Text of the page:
The L-1 Visa Program

L-1 Visa Summary:

**Please note this is only a summary designed to give you an over view of the L-1 Program.  The rules and regulations are extensive and complex and this summary does not encompass all of the rules regulating the program:

 

The L-1 Visa Program

This program allows for an intra-company transfer of employees of foreign companies to U.S. companies that qualify as a U.S. parent, affiliate or subsidiary of the foreign company.  There are two L-1 Program Visas

1)      The L-1A and

2)      The L-1B.

Each of the two programs have the qualifications listed:

 

1.       Must establish, through documentation that the U.S. Company is a U.S. parent, affiliate or subsidiary to the foreign company.  Each type of company relations has a specific definition under the immigration law.  It is important to consult an immigration attorney prior to setting up any U.S. company intended to sponsor an L-1 Non-Immigrant Visa.

 2.       The employee (or owner) being transferred must qualify under U.S. Immigration’s definition as an Executive, Manager or person with specialized knowledge.  Each of these categories has very detailed duties.

3.       The employee or owner to be transferred to the U.S. must have been employed at least one year out of the three years immediately preceding the filing of the L-1 Petition with the foreign company.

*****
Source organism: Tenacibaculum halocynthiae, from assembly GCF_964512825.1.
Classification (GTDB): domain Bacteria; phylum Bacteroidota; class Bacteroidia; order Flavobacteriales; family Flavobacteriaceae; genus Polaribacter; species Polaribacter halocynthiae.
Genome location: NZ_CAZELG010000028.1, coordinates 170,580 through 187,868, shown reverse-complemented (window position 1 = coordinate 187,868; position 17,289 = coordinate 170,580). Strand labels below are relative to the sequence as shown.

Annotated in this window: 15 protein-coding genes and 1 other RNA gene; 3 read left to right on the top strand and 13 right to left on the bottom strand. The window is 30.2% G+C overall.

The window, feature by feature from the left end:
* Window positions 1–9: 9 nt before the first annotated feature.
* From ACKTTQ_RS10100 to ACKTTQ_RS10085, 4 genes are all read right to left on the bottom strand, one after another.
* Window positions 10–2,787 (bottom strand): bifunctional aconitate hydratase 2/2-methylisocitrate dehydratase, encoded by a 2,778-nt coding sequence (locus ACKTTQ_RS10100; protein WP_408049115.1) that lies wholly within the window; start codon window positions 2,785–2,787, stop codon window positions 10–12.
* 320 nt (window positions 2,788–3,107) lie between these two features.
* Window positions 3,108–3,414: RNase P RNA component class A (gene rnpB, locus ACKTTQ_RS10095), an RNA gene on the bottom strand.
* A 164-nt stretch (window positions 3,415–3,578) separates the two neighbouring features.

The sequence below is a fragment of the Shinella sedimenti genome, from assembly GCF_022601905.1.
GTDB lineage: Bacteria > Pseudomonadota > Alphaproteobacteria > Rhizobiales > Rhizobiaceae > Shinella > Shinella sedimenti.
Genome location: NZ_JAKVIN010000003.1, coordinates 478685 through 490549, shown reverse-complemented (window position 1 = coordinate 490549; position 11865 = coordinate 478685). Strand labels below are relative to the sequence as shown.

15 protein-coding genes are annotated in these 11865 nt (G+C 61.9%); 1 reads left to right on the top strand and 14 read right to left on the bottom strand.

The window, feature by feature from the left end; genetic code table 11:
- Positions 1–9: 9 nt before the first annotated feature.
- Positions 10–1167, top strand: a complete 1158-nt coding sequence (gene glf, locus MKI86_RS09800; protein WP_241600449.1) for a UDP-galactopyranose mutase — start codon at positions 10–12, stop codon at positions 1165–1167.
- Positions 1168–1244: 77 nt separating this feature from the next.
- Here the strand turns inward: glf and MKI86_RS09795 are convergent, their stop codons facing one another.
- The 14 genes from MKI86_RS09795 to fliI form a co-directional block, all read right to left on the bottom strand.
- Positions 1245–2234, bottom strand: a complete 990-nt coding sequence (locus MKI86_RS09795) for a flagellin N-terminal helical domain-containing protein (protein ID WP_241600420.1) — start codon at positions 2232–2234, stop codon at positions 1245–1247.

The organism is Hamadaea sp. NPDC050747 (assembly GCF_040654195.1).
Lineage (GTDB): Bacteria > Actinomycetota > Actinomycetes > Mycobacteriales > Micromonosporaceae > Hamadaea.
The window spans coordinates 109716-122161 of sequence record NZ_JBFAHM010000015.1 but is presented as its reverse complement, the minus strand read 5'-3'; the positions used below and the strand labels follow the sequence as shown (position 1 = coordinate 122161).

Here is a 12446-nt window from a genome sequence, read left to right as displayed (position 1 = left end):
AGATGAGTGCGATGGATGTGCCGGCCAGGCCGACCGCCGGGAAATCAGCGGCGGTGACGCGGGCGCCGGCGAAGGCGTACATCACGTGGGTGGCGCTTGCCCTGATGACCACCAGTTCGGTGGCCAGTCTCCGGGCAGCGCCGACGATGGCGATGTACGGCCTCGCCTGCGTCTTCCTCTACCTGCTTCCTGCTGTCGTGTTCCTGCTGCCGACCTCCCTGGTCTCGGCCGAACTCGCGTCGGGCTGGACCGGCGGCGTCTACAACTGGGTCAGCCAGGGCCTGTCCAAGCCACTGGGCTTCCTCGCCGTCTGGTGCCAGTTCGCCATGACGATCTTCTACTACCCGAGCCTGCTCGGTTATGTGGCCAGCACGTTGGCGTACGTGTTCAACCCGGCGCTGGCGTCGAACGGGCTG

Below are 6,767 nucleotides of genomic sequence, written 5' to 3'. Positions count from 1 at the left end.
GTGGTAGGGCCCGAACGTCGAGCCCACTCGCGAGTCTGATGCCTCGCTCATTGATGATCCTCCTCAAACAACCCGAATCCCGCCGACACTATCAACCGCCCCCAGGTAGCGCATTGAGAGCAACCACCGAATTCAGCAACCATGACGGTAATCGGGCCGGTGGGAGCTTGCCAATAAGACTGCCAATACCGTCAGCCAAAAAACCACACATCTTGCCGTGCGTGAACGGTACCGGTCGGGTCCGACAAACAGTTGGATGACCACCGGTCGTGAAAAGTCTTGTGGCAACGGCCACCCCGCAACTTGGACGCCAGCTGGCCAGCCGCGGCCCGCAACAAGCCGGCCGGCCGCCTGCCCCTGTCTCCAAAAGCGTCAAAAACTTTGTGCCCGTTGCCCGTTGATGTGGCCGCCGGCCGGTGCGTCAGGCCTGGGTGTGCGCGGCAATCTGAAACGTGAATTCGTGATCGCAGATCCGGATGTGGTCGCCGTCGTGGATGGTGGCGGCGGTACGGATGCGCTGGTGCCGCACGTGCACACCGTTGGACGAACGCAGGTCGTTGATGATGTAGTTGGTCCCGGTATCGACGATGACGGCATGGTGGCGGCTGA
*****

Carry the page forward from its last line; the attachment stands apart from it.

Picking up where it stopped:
L-1A  vs. L-1B:

1.       The L-1 A for managers or executives allows for a streamlined Permanent Residence (Greencard) process.

 

2.       The L-1A may be held for up to 7 years.  After the 7 year limit is reached the holder must reside overseas for 1 year before being able to apply again for L-1A.  Generally, those seeking to buy or open a qualifying business in the U.S. will be an executive and will be applying for L-1A status.

 

3.       The L-1B does not allow for this streamlined process.  Instead employees must for through the standard labor certification process.  The L-1B may be held for up to 5 years and is subject to the same 1 year outside of the U.S. requirement before a new L-1B can be approved.

 

4.       An L-1A may come to the U.S. to open a new office and/or a new business which has the proper ownership relationship between the new U.S. Company or office and the foreign company.  A new office is considered an office or business that has been doing business through the U.S. Company for less than one year. 

**This is only an outline of the issues involved in the L-1 nonimmigrant visa category.  This document does not address all of the issues or documents involved in a complex employment immigration case. Please feel free make an appointment to discuss further with us the options available to you in your specific case.

 

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